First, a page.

EPA Chief Calls Unsafe Water a Bigger Threat than Climate Change, Despite Data

March 20, 2019, 4:47 PM UTC

Environmental Protection Agency Administrator Andrew Wheeler thinks unsafe drinking water is the biggest environmental threat the world currently faces.

Speaking to CBS News, Wheeler said a lack of access to clean water is a more pressing concern than climate change. “We have 1,000 children die everyday worldwide because they don’t have safe drinking water. That’s a crisis I think we can solve. We know what goes into solving a crisis like that,” Wheeler said.

While the safety of drinking water is a pressing concern—at least two billion people get water from a source contaminated with feces, according to World Health Organization estimates—that data does not appear to confirm Wheeler’s assertions.

Additionally, an October report from the Intergovernmental Panel on Climate Change estimates that we have 12 years to manage the threat of climate change.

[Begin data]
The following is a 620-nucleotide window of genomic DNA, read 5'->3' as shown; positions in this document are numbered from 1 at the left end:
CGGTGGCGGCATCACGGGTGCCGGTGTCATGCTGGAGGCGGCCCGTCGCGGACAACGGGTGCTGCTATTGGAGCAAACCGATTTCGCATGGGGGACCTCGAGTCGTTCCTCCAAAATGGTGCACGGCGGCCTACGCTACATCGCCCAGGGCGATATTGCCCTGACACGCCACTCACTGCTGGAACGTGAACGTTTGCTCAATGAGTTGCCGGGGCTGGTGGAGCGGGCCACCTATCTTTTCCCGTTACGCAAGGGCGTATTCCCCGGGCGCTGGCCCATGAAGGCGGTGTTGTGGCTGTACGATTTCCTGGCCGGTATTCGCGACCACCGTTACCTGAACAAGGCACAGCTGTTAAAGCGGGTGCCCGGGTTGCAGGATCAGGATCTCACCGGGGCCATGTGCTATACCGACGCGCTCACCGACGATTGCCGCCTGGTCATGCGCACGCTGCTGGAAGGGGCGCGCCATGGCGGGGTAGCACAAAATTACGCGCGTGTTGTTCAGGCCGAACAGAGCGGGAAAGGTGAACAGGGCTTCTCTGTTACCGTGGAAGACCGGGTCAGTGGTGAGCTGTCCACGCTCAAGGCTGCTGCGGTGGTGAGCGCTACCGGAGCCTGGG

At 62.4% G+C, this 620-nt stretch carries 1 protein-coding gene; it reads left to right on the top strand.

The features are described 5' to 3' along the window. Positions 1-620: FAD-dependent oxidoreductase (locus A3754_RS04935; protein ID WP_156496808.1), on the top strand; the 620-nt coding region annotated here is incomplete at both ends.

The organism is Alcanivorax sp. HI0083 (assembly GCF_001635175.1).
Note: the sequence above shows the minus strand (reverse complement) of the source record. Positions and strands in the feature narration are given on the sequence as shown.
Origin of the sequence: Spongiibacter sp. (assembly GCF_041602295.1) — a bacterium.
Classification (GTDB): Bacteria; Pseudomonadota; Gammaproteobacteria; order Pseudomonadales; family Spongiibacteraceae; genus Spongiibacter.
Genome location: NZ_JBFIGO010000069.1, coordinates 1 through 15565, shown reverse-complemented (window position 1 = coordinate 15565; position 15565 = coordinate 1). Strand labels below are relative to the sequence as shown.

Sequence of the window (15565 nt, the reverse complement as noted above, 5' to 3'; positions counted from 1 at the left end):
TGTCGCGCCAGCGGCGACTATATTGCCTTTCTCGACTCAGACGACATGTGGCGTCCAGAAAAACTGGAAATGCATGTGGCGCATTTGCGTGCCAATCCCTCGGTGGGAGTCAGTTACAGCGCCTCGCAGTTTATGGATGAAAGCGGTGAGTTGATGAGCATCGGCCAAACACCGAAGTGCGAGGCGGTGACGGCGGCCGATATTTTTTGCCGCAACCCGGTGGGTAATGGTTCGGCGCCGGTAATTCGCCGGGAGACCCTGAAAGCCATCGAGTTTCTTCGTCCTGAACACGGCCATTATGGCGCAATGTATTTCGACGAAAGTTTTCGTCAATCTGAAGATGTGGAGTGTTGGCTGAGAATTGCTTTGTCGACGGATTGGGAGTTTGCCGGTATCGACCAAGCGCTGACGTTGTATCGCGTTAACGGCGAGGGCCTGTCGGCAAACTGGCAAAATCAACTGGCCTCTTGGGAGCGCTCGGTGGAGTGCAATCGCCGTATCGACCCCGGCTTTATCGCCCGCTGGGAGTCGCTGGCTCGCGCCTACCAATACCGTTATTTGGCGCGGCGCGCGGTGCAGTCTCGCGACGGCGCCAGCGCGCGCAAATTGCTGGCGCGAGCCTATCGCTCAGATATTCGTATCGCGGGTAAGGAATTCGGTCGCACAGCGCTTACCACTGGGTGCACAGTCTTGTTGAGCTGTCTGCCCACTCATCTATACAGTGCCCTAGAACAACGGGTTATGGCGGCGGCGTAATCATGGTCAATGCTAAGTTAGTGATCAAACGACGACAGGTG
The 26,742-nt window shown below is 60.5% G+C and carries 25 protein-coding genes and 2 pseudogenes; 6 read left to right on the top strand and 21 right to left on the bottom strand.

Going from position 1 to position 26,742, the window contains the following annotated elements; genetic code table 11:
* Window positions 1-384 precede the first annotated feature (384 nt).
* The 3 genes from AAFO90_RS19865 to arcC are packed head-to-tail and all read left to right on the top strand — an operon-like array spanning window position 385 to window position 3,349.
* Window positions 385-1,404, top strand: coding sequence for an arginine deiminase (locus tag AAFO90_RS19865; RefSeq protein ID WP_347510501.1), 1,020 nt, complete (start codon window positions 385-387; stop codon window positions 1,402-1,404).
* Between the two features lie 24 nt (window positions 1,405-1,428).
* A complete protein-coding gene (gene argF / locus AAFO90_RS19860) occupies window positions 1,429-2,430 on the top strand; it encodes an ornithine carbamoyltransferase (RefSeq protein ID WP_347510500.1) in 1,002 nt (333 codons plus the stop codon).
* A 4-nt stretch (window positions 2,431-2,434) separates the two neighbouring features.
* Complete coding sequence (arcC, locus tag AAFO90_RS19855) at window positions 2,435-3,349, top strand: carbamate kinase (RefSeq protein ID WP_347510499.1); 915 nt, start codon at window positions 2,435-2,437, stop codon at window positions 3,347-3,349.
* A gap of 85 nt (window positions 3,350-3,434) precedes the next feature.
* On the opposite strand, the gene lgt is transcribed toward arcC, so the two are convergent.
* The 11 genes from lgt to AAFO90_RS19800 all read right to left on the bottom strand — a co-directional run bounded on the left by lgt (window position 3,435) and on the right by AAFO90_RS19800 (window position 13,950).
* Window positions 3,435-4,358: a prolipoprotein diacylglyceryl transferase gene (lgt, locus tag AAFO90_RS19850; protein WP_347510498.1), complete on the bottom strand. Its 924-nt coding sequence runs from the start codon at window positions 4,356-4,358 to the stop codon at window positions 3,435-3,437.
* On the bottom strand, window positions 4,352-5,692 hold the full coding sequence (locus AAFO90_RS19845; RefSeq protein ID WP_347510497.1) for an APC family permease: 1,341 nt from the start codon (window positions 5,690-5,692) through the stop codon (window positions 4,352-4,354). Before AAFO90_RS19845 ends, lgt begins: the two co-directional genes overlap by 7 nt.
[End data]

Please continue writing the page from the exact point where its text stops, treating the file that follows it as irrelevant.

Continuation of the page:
Meanwhile, Wheeler noted that climate change is something “we have to be addressing and we are addressing,” but argued that “most of the threats from climate change are 50 to 75 years out.” He added, the Trump administration has plans to roll out new regulations this year to curb CO2 emissions, a significant contributor to global warming.

Speaking Wednesday in Washington to mark World Water Day, Wheeler reasserted his claims, that threats to our global water infrastructure, such as unsafe drinking water, plastic pollution in the oceans, and droughts, are “the largest and most immediate environmental and public health issues affecting the world right now.”